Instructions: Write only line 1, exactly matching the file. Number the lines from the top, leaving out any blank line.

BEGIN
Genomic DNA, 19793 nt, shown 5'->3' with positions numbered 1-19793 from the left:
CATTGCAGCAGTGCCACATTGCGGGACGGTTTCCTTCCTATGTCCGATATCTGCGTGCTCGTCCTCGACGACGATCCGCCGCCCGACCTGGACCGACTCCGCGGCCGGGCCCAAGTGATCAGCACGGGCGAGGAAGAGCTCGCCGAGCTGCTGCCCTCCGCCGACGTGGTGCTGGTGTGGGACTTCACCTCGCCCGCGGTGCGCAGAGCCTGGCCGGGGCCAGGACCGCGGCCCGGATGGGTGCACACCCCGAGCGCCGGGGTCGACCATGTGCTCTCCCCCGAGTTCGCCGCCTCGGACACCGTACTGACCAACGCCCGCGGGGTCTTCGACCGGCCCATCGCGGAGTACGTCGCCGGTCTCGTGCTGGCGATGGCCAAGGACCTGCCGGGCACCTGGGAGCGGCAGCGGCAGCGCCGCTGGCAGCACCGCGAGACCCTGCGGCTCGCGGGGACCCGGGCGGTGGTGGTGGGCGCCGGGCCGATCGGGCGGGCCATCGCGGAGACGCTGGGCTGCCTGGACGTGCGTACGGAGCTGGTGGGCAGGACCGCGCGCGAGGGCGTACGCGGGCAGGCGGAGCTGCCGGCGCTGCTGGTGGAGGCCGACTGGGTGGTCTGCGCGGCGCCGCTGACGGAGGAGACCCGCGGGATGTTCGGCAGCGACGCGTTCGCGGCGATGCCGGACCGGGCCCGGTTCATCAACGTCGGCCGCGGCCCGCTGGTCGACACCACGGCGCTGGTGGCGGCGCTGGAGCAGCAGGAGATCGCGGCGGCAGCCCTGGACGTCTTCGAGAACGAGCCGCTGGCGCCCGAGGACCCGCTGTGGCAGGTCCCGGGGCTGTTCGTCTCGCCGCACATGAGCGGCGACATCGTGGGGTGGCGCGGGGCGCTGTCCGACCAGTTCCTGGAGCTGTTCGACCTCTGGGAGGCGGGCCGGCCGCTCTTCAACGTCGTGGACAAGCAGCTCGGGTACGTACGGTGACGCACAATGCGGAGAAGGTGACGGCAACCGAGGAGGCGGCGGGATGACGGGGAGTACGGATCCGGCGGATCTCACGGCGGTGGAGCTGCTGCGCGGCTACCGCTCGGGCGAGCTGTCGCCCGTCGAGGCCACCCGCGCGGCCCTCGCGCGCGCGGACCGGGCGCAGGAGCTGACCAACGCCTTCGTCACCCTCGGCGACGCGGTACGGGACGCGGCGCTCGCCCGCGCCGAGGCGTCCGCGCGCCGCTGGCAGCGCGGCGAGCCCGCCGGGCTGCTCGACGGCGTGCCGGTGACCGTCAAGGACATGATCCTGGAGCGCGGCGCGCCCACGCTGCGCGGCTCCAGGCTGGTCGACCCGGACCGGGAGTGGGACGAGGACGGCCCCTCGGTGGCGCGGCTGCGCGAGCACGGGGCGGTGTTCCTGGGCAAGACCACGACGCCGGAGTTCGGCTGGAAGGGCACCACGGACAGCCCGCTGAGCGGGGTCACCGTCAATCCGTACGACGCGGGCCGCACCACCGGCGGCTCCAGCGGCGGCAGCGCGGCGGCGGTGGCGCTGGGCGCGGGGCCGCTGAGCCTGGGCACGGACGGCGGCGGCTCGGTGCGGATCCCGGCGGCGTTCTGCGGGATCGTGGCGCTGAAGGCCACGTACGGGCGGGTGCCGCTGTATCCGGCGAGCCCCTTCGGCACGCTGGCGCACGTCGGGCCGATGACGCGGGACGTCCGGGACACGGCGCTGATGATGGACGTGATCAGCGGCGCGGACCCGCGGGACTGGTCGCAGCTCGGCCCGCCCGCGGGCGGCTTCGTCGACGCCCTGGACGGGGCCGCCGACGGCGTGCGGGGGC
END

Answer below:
Genomic DNA, 19793 nt, shown 5'->3' with positions numbered 1-19793 from the left: